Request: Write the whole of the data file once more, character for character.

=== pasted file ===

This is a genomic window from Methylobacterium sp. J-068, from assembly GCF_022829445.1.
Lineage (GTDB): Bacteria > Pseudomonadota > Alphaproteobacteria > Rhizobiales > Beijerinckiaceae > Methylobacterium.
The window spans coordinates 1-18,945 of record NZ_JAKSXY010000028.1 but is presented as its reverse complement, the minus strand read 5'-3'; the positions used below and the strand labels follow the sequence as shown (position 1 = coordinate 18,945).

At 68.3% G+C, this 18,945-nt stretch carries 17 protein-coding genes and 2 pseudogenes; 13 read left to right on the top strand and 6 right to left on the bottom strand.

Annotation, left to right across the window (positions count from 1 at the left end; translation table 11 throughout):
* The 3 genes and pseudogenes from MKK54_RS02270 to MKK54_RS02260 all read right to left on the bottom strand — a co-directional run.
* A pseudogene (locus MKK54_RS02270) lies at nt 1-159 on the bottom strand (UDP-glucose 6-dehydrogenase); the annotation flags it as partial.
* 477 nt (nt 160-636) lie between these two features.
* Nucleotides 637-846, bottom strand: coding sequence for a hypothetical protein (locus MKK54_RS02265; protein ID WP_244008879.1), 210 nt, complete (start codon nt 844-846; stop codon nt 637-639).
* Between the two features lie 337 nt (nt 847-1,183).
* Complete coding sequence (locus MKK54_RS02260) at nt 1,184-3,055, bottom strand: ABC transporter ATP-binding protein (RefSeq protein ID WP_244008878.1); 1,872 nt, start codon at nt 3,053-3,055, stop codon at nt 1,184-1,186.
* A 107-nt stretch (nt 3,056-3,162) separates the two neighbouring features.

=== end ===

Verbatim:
This is a genomic window from Methylobacterium sp. J-068, from assembly GCF_022829445.1.
Lineage (GTDB): Bacteria > Pseudomonadota > Alphaproteobacteria > Rhizobiales > Beijerinckiaceae > Methylobacterium.
The window spans coordinates 1-18,945 of record NZ_JAKSXY010000028.1 but is presented as its reverse complement, the minus strand read 5'-3'; the positions used below and the strand labels follow the sequence as shown (position 1 = coordinate 18,945).

At 68.3% G+C, this 18,945-nt stretch carries 17 protein-coding genes and 2 pseudogenes; 13 read left to right on the top strand and 6 right to left on the bottom strand.

Annotation, left to right across the window (positions count from 1 at the left end; translation table 11 throughout):
* The 3 genes and pseudogenes from MKK54_RS02270 to MKK54_RS02260 all read right to left on the bottom strand — a co-directional run.
* A pseudogene (locus MKK54_RS02270) lies at nt 1-159 on the bottom strand (UDP-glucose 6-dehydrogenase); the annotation flags it as partial.
* 477 nt (nt 160-636) lie between these two features.
* Nucleotides 637-846, bottom strand: coding sequence for a hypothetical protein (locus MKK54_RS02265; protein ID WP_244008879.1), 210 nt, complete (start codon nt 844-846; stop codon nt 637-639).
* Between the two features lie 337 nt (nt 847-1,183).
* Complete coding sequence (locus MKK54_RS02260) at nt 1,184-3,055, bottom strand: ABC transporter ATP-binding protein (RefSeq protein ID WP_244008878.1); 1,872 nt, start codon at nt 3,053-3,055, stop codon at nt 1,184-1,186.
* A 107-nt stretch (nt 3,056-3,162) separates the two neighbouring features.